51 Tan, or 51 street stalls, is an ongoing documentation project by one of the participants of the 51 Personae project, as part of the 11th Shanghai Biennale 2016–2017. The author’s drawings and sketches outline her observations of these stalls, scattered around Shanghai, from the perspective of a customer or a passer-by, noting details of their set-up, rationale of their design, materials used, spatial strategies and even conversations overheard – and form a subtle and human record.
It is hard to find a word in English that encompasses all the meanings of tān (摊). Words like vendor, stall (owner), peddler or hawker are either too static or too transient for the title to describe these street-smart mobile retail outlets or service providers that thrive outside of the official and regulated dimension of our cities but are inherently part of a city’s make-up.
In the fall and winter 2016, when the author was working on 51 Tan, the number of street vendors on Shanghai’s streets were declining quickly because of new urban administration policies and their powerful enforcement. The unexpected change made it much harder to collect content and she stopped at 39. When the book was first published in 2019, many of the stalls featured can no longer be found, for street hawkers, whose business depends on the fleeting trust of people on the move, are also the easiest and most visible targets in campaigns to tidy up the cityscape.
In 2021, the author made some revisions and fished out two “leftovers” from her original research and added them with four new stalls she noted since the pandemic, giving the 2021 edition of 51 Tan a more hopeful outlook towards the future.
Comments from the book’s makers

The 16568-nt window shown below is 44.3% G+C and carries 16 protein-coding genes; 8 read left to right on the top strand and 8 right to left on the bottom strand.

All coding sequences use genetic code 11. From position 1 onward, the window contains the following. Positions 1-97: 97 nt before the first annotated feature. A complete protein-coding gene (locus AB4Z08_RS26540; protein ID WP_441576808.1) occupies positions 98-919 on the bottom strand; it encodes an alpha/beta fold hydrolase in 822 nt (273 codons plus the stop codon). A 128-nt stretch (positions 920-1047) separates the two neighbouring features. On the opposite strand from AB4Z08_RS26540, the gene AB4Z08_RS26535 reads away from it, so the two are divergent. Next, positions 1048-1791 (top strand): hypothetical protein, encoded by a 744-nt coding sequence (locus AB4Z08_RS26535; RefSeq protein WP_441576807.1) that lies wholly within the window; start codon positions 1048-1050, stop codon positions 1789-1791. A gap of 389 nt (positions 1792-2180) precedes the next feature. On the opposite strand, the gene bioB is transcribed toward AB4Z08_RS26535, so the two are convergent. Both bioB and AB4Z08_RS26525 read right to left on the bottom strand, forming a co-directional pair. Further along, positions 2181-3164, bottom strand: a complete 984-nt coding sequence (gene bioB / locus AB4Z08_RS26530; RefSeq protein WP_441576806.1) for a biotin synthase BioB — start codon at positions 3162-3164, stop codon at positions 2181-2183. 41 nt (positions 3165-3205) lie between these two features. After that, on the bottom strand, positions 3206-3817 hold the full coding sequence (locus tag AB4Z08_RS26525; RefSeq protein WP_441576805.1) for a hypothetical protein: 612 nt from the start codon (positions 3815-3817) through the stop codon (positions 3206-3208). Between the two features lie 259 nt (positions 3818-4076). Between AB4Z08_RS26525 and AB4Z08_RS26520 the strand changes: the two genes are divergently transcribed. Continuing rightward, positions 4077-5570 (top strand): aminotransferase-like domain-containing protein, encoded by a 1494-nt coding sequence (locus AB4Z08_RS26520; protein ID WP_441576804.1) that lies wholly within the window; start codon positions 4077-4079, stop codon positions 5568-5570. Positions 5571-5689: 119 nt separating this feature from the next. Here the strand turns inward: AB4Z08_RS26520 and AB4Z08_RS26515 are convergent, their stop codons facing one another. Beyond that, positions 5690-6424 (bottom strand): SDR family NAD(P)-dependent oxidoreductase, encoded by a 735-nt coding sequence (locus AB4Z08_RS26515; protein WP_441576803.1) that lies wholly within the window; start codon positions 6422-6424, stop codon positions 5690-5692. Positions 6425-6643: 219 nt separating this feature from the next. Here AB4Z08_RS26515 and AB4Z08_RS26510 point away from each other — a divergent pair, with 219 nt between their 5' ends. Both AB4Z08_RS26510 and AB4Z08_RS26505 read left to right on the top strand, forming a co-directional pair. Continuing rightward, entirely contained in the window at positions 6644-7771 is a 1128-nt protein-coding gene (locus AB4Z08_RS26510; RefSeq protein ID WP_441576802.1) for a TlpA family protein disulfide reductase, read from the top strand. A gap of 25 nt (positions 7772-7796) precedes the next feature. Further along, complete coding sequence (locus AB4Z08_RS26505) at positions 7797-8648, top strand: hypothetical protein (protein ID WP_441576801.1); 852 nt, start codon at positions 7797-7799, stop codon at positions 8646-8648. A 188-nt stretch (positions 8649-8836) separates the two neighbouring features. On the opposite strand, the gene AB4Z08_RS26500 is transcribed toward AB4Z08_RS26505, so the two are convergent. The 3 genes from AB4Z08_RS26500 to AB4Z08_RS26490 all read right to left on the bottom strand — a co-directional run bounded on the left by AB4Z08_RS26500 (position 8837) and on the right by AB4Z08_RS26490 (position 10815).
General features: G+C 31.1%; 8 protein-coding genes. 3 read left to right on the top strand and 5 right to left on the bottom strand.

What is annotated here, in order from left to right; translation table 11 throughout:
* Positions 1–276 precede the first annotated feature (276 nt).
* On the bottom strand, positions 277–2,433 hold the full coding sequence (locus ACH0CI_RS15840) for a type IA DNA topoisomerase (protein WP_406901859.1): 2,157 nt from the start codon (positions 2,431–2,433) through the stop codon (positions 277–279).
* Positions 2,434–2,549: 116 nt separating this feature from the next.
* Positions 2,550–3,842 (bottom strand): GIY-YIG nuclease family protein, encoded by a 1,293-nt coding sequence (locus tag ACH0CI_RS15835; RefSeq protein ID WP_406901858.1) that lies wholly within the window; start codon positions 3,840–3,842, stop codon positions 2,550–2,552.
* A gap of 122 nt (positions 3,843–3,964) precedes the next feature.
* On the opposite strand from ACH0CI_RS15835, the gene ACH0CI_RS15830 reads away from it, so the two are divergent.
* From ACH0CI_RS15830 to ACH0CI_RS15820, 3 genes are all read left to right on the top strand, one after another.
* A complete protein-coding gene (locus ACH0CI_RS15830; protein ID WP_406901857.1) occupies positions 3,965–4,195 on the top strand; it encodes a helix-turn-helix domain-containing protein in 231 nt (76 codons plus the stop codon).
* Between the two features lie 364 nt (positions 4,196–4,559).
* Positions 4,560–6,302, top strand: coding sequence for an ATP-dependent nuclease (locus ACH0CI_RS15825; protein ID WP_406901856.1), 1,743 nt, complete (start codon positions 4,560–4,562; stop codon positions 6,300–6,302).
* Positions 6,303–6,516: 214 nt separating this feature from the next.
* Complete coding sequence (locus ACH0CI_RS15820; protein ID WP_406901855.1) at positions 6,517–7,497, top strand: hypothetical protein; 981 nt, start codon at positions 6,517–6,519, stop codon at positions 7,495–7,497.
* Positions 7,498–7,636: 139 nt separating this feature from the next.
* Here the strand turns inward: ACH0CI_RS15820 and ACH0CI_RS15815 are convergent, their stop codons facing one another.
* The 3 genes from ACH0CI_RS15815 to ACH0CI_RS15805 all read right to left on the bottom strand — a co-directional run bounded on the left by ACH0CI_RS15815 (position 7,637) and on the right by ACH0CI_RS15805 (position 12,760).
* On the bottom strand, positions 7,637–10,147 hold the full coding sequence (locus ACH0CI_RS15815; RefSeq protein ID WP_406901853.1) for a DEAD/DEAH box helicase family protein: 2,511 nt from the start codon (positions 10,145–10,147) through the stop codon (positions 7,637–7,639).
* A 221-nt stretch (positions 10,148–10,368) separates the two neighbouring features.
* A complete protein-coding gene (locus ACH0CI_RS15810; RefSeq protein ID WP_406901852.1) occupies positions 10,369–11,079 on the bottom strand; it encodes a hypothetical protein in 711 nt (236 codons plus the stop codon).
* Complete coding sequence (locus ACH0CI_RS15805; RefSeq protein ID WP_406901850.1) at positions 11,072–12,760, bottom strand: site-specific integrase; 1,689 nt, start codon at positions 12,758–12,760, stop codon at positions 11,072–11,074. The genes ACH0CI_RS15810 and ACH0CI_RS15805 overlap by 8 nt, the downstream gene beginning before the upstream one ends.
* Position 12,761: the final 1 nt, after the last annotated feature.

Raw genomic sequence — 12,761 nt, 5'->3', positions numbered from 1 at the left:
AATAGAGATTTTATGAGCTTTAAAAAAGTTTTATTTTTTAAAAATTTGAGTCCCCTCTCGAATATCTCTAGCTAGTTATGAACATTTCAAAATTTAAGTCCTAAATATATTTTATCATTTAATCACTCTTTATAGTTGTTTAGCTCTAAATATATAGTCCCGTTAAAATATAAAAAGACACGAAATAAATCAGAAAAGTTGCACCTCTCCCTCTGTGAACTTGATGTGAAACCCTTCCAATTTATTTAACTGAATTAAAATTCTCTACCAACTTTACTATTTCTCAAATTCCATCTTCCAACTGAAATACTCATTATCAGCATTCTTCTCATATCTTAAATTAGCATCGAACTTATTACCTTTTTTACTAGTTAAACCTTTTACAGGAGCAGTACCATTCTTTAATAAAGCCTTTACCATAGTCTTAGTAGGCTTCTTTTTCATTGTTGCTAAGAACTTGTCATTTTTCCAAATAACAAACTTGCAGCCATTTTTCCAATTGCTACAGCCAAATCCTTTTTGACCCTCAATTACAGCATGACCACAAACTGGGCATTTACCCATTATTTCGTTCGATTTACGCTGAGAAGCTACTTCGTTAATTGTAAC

For us who enjoy the life offered by our streets, we are the participants of the scenes in 51 Tan. We are not outsiders unrelated to their appearance or disappearance. From a certain perspective, street vendors are both pioneers and syndromes of the city.
— Chen Yun, editor
As the ultimate masters of survival, street vendors are great teachers of life. They live with daily unpredictability in a way that few can comprehend, grappling with the vicissitudes of demand, market, weather, while constantly negotiating the liminal space between what is legitimate and forbidden. They can adapt, move location, shut shop and pivot, all at the drop of a hat.
— Animesh Narain, translator
Be it a slowly moving wicker chair stall with goods stacked up on the tricycle like a mountain, a pancake cooking cart using every inch of space to create a mini kitchen, or the hawking songs etched into our childhood memories … the imagination and creativity of them stems from the volatility of the street vendors’ destiny. Despite that, they still try to get hold of some branches in the cruelty of urban jungle and expect to build longer relations with some places and some people.
– Mira Ying, designer
Notes on design
Inspired by how efficiently and practically the street vendors set up their stalls, the book’s design is also simple and multi-functional in its use of material and layout. The folding design has been used by art books and magazines simply as a style mimicking how people tend to fold newspapers or magazines by half. But here it serves a real purpose – a Chinese reader may read the whole book without unfolding it, while the fluent and narrative English translation is set on the inner half of the pages with its paragraphs correspondent to the drawing’s positions.
51 personae, Otter Publishing, The Type
Animesh Narrain, Chen Yun, Gigi Chang